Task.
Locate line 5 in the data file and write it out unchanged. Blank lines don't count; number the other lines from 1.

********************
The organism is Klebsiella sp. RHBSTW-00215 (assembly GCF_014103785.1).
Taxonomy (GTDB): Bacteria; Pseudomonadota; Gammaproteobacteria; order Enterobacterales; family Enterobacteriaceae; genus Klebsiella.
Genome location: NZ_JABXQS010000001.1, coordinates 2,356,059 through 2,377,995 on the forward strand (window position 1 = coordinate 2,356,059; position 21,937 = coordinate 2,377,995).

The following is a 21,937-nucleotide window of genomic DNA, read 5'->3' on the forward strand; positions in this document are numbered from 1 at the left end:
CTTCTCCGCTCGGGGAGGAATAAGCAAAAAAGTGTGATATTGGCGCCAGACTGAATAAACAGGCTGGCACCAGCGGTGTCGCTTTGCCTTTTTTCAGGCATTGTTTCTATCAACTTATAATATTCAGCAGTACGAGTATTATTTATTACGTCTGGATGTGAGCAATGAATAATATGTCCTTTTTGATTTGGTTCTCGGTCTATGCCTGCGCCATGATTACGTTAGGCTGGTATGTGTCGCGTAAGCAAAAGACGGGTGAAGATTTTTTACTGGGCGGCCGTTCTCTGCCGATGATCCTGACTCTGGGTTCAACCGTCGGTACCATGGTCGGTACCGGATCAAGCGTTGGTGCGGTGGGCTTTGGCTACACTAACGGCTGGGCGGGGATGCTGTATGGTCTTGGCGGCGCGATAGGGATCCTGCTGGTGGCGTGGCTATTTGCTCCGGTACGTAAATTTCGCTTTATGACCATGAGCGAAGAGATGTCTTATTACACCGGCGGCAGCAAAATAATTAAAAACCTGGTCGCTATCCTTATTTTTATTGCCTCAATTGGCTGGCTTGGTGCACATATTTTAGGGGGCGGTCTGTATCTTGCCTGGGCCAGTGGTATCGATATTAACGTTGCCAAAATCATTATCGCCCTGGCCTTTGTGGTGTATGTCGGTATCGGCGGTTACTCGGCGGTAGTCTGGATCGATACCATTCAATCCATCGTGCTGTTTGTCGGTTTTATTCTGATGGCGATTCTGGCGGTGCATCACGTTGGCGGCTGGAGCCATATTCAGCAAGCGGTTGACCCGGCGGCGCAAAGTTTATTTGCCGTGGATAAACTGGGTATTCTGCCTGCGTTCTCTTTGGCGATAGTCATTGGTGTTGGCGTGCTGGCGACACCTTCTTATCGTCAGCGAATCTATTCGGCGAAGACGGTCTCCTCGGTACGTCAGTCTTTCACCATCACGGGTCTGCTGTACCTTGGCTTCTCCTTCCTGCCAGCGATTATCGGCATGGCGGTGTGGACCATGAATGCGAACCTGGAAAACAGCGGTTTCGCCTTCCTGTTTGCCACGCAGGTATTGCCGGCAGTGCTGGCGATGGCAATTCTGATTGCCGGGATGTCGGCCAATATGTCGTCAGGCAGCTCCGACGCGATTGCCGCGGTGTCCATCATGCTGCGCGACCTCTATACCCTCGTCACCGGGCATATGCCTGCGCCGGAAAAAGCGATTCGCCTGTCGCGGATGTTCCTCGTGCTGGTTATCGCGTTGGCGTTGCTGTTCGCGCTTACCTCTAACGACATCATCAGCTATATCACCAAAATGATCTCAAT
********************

CTTCTCCGCTCGGGGAGGAATAAGCAAAAAAGTGTGATATTGGCGCCAGACTGAATAAACAGGCTGGCACCAGCGGTGTCGCTTTGCCTTTTTTCAGGCATTGTTTCTATCAACTTATAATATTCAGCAGTACGAGTATTATTTATTACGTCTGGATGTGAGCAATGAATAATATGTCCTTTTTGATTTGGTTCTCGGTCTATGCCTGCGCCATGATTACGTTAGGCTGGTATGTGTCGCGTAAGCAAAAGACGGGTGAAGATTTTTTACTGGGCGGCCGTTCTCTGCCGATGATCCTGACTCTGGGTTCAACCGTCGGTACCATGGTCGGTACCGGATCAAGCGTTGGTGCGGTGGGCTTTGGCTACACTAACGGCTGGGCGGGGATGCTGTATGGTCTTGGCGGCGCGATAGGGATCCTGCTGGTGGCGTGGCTATTTGCTCCGGTACGTAAATTTCGCTTTATGACCATGAGCGAAGAGATGTCTTATTACACCGGCGGCAGCAAAATAATTAAAAACCTGGTCGCTATCCTTATTTTTATTGCCTCAATTGGCTGGCTTGGTGCACATATTTTAGGGGGCGGTCTGTATCTTGCCTGGGCCAGTGGTATCGATATTAACGTTGCCAAAATCATTATCGCCCTGGCCTTTGTGGTGTATGTCGGTATCGGCGGTTACTCGGCGGTAGTCTGGATCGATACCATTCAATCCATCGTGCTGTTTGTCGGTTTTATTCTGATGGCGATTCTGGCGGTGCATCACGTTGGCGGCTGGAGCCATATTCAGCAAGCGGTTGACCCGGCGGCGCAAAGTTTATTTGCCGTGGATAAACTGGGTATTCTGCCTGCGTTCTCTTTGGCGATAGTCATTGGTGTTGGCGTGCTGGCGACACCTTCTTATCGTCAGCGAATCTATTCGGCGAAGACGGTCTCCTCGGTACGTCAGTCTTTCACCATCACGGGTCTGCTGTACCTTGGCTTCTCCTTCCTGCCAGCGATTATCGGCATGGCGGTGTGGACCATGAATGCGAACCTGGAAAACAGCGGTTTCGCCTTCCTGTTTGCCACGCAGGTATTGCCGGCAGTGCTGGCGATGGCAATTCTGATTGCCGGGATGTCGGCCAATATGTCGTCAGGCAGCTCCGACGCGATTGCCGCGGTGTCCATCATGCTGCGCGACCTCTATACCCTCGTCACCGGGCATATGCCTGCGCCGGAAAAAGCGATTCGCCTGTCGCGGATGTTCCTCGTGCTGGTTATCGCGTTGGCGTTGCTGTTCGCGCTTACCTCTAACGACATCATCAGCTATATCACCAAAATGATCTCAAT